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Quick domain of function question: Why do you have 2 cases for this function?

  1. Sep 30, 2012 #1
    1. The problem statement, all variables and given/known data

    This question here. Can someone please tell me why we have 2 cases to consider.

    http://archives.math.utk.edu/visual.calculus/0/domain.1/8.html

    I dont understand why it says we have 2 cases to consider.

    8 x - 4 > 0 and x - 3 > 0.
    8 x - 4 < 0 and x - 3 < 0.

    why is one greater than and less than???


    2. Relevant equations



    3. The attempt at a solution
     
  2. jcsd
  3. Sep 30, 2012 #2

    ehild

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    The expression under the square root can not be negative. Therefore the sign of both the numerator and denominator have to be same - either positive or negative.


    ehild
     
  4. Sep 30, 2012 #3
    ahhhg. I dont fully understand.
     
  5. Sep 30, 2012 #4
    Well, as ehild said, the total value of the function under the radical cannot be negative in order to produce a real value. Therefore, both the numerator and the denominator under the radical must both be either positive or negative to result in a positive under the radical. The easiest way to solve [itex]\frac{8x-4}{x-3} = 0[/itex] is to solve the numerator such as this:

    8x-4 ≥ 0, if x-3 > 0 and 8x-4 ≤ 0, if x-3 < 0

    For simplicity, use something like this:

    8x-4 = A
    x-3 = B

    Then solve:

    A ≥ 0
    = x ≥ 1/2

    B > 0
    = x > 3

    Then the negative solution,

    A ≤ 0
    = x ≤ 1/2

    B < 0
    = x < 3

    Putting the first two parts and the second sets together, you get the cases for the function:

    A ≥ 1/2 if B > 3,
    A ≤ 1/2 if B < 3

    Hope this helps you!
     
  6. Sep 30, 2012 #5
    ahhh GOT it!

    how about this: (x^2 - 1) / (x + 1)

    would it not just be x must be greater than -1 ??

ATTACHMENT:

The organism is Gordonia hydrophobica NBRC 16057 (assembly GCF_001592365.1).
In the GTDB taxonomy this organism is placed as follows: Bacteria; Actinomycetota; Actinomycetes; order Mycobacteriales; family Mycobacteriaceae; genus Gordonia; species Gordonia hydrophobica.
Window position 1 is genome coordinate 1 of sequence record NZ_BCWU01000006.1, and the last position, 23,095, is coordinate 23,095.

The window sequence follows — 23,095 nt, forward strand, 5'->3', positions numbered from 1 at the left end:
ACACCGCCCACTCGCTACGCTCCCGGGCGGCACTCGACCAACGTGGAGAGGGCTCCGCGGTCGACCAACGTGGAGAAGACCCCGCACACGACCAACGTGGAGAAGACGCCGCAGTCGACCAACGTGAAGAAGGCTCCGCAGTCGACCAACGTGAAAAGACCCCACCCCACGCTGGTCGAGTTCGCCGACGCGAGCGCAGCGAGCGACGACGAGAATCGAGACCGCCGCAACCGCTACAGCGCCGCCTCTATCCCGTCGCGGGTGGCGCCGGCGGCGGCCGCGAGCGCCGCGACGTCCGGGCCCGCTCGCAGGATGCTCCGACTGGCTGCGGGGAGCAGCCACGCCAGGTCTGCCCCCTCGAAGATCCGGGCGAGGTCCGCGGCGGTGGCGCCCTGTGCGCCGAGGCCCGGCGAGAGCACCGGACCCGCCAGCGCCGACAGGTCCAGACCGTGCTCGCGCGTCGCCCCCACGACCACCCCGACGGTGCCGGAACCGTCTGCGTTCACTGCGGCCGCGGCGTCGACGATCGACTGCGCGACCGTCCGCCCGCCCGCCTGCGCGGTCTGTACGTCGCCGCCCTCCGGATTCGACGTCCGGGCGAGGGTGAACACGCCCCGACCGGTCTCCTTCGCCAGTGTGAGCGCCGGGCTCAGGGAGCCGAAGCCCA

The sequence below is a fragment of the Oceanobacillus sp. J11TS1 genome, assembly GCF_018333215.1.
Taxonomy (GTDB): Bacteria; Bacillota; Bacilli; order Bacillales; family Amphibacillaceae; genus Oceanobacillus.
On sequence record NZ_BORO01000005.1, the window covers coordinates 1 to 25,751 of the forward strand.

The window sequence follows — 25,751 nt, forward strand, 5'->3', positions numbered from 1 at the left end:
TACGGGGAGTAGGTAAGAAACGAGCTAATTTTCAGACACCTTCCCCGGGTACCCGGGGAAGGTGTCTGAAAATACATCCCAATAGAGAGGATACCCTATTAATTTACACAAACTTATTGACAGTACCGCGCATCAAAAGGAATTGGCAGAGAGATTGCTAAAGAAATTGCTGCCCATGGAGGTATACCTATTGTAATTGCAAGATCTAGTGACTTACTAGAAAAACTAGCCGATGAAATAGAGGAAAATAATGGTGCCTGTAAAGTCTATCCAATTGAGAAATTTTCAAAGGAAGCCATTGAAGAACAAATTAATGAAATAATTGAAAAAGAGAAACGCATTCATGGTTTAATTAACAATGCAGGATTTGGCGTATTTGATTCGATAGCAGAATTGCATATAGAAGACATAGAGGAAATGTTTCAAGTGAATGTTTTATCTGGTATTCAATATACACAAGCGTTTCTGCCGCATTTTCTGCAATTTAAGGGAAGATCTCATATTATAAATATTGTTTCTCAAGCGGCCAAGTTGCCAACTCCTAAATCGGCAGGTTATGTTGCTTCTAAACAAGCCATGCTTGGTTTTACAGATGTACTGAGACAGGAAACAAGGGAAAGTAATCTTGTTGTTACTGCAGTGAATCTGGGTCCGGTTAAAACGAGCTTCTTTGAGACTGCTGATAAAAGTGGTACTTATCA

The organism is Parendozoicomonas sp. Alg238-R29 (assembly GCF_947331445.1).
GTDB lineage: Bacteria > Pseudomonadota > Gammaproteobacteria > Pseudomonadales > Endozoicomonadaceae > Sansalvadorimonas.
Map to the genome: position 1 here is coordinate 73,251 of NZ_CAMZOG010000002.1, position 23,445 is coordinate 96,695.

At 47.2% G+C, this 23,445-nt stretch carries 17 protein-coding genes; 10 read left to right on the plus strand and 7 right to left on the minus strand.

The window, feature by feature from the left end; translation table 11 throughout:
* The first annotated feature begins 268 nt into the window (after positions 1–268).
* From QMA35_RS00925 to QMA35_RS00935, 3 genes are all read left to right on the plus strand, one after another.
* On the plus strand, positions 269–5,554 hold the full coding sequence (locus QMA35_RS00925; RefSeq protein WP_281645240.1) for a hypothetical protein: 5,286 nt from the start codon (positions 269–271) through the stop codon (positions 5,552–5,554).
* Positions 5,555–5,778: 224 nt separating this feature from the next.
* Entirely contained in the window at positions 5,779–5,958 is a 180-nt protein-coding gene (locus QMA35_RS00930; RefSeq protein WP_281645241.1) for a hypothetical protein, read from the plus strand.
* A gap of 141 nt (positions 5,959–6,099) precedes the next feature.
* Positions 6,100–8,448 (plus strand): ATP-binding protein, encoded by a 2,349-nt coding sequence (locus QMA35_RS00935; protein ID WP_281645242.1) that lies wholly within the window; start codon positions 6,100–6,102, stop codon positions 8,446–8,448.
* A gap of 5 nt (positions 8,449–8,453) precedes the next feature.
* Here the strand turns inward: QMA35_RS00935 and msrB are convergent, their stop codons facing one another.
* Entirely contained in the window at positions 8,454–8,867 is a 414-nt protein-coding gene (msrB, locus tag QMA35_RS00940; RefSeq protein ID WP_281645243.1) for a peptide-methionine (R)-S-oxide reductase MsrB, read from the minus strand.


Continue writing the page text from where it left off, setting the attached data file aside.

why is the answer (-infinity, -1) (-1, infinity)

    ???
     
  7. Sep 30, 2012 #6
    For a standard rational function, it is continuous except when the denominator is equal to 0. Therefore, you solve x + 1 = 0, and x = -1, giving you the only place that the denominator will be zero. However, if it was a radical like the other problem, the solution would be x > -1, since at all other places there will be a negative under the radical.
     
  8. Sep 30, 2012 #7

    SammyS

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    That's not a complete question.

    What is it that you want to do with (x2-1)/(x+1) ?
     
  9. Sep 30, 2012 #8
    so when there is NO radical... all we would do is evaluate the denominator and its always just must not equal to 0 ?
     
  10. Sep 30, 2012 #9
    I dont understand, because lets take this question then.


    1/(x + 5)

    I would just go:

    x + 5 > 0
    x > -5

    But from you are saying, thats wrong!

    I should then just go x CANNOT equal 5, it would be (-∞, -5)(-5, ∞) ?
     
  11. Sep 30, 2012 #10
    Correct, as long as there isn't something else going on with the function that somehow restricts values. That is what happened with the rational function under the square root; since there is not a real solution for a negative under a square root, it it not within the domain. Similar things could happen if there was something such as a logarithm somewhere in the function. As long as there are nothing except integer polynomials in the numerator and denominator, the only restrictions of the domain are values that result in the denominator being equal to 0.

    And yes, the solution to the domain of [itex]\frac{1}{x+5}[/itex] would be (-∞,-5), (-5,∞).
     
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